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ASME B31G-2012 pdf download

ASME B31G-2012 pdf download.Manual for Determining the Remaining Strength of Corroded Pipelines.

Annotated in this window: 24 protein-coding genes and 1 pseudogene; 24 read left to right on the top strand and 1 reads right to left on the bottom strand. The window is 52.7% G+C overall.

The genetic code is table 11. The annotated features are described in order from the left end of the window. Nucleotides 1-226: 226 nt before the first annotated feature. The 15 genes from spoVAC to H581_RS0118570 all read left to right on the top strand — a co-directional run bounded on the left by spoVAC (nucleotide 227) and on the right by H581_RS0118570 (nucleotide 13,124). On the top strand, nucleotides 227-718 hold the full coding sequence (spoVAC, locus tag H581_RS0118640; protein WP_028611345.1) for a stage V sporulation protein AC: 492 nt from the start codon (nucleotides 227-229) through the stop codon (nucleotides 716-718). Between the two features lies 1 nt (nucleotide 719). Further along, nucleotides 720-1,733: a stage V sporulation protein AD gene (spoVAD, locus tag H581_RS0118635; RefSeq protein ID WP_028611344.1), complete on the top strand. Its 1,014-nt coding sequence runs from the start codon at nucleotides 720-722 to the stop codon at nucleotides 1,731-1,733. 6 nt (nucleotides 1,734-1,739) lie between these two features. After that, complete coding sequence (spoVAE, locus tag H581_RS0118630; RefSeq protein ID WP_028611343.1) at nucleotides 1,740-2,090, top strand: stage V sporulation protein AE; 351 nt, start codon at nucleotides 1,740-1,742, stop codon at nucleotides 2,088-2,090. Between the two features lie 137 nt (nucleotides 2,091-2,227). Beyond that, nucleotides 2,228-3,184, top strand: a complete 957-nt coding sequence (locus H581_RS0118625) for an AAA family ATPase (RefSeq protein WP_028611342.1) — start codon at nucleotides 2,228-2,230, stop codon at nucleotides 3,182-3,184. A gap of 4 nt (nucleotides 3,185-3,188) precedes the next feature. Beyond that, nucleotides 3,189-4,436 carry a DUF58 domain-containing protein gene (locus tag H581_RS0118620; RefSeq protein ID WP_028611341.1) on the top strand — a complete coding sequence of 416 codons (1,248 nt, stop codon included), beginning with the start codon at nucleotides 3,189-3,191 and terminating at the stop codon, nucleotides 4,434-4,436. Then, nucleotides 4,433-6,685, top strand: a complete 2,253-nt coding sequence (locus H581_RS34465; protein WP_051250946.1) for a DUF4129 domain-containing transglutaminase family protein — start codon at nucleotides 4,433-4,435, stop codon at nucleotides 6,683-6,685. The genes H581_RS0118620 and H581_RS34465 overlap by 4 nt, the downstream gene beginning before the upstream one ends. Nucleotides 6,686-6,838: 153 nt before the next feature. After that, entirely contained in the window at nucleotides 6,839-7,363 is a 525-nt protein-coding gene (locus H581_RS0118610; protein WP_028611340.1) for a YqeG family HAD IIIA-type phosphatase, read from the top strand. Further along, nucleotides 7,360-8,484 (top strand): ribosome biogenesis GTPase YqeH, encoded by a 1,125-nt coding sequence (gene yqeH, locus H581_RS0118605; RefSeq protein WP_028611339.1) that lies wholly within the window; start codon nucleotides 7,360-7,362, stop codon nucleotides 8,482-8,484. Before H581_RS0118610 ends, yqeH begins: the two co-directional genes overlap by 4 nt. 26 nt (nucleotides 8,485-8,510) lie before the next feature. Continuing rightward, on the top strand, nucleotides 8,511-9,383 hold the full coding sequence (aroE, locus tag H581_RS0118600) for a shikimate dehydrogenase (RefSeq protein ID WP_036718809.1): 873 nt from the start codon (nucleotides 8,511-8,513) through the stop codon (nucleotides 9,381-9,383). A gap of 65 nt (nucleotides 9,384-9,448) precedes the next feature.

(b) Flow stress is a conceptrelevanttofracture mechan- ics and is used in the Level 1, Level 2, and Level 3 evaluations. It is not a property specified in a material grade or finished product standard. Research indicates that it may be defined variously as given below. (1) S flow forplaincarbon steel operatingattempera- tures below 250°F (120°C) may be defined by S flow p 1.1 ? SMYS. S flow shall not exceed SMTS. (2) S flow for plain carbon and low-alloy steel having SMYS not in excess of 70 ksi (483 MPa) and operating at temperatures below 250°F (120°C) may be defined by S flow p SMYS + 10 ksi (69 MPa). S flow shall not exceed SMTS. (3) S flow for plain carbon and low-alloy steel having SMYS not in excess of 80 ksi (551 MPa) may be defined by S flow p (S YT + S UT )/2, where S YT and S UT are specified at the operating temperature in accordance with the ASME Boiler and Pressure Vessel Code, Section II, Part D; applicable pipe product specification; or room temperature strength multiplied by the temperature derating factor specified by the applicable construction code. Linear interpolation of strength values is allowed between listed temperatures. (c) This documentdoes notprescribewhichdefinition for flow stress should be used where more than one definition applies. Where more than one definition applies, the various definitions produce acceptable though not necessarily identical results when used with any given evaluation method. It is noted that S flow was defined as 1.1 ? SMYS inprevious editions ofB31G. This definition remains an inherent element of the Level 0 assessment and is recommended with the Level 1 assess- ment performed in accordance with para. 2.2(a). (d) Only the specified nominal wall thickness shall be used for the uncorroded wall thickness when con- ducting a Level 0 evaluation. If known with confidence, the actual uncorroded wall thickness may be used with a Level 1, Level 2, or Level 3 evaluation, with a suitable adjustment of the hoop stress due to internal pressure. (e) Pipe body material may be considered to have adequate ductile fracture initiation properties for pur- poses of this Standard if the material operates at a tem- perature no colder than 100°F (55°C) below the temperature at which 85% shear appearance is observed in a Charpy V-notched impact test. (f) Electric resistance welded (ERW) seams that have been subjected to a normalizing heat treatment, single and double submerged arc welded seams, and girth welds made using the shielded metal arc, gas metal arc, flux cored arc, and submerged arc processes (manual or 3 automated, and in any combination) are considered to have adequate ductile fracture initiation properties for purposes of this Standard. Other seam and weld types shall be investigated to establish fracture properties before applying methods described herein to metal loss affecting such welds. Consideration shall be given to the disposition of workmanship flaws or manufacturing flaws within a weld or seam that could interact with metal loss due to corrosion. (g) Some operating conditions, such as low- temperature service, or long-term exposure to sour envi- ronments or to very high temperatures, could adversely affect the ductility and fracture toughness properties of some materials. It is the user’s responsibility to consider such conditions where necessary before applying meth- ods described herein. 1.8 Evaluation Procedure Evaluations shall be carried out in accordance with the procedures described in section 2. In addition, the following considerations apply: (a) Units may be in any self-consistent system. It is the responsibility of the user to determine unitary con- version factors as may be required. (b) This document makes no recommendation as to which evaluation level and evaluation method to select. All methods described herein have been demonstrated to provide reliable and conservative results when they are applied correctly and within stated limitations. Not allmethods give identicalnumerical results or consistent degrees of conservatism. It is the pipeline operator’s responsibility to select an evaluation method, based on experience and judgment, that is consistent with its operating procedures. (c) Original source reference documents for each methodology are cited. Further references may be found in other documents available in the public domain. While each method can be applied as presented, source documents may provide additional information to the user. The user should consider referring to applicable sources as necessary in order to best implement a given method. (d) Other evaluation methods may evolve or come into use which were not contemplated by this document. It is not the intention of this document to prohibit their use, butthe user ofsuchmethods shall be able to demon- strate that the objective of a safe and reliable assessment of metal loss can be achieved. 1.9 Safety Factors and the Meaning of Acceptance A flaw or anomaly is considered acceptable where the computed failure stress is equal to or greater than the hoop stress at the operating pressure multiplied by a suitable safety factor. There is no single safety factor that is suitable for all types of pipeline construction, for all modes of pipeline operation, or for all types of flaws or anomalies.

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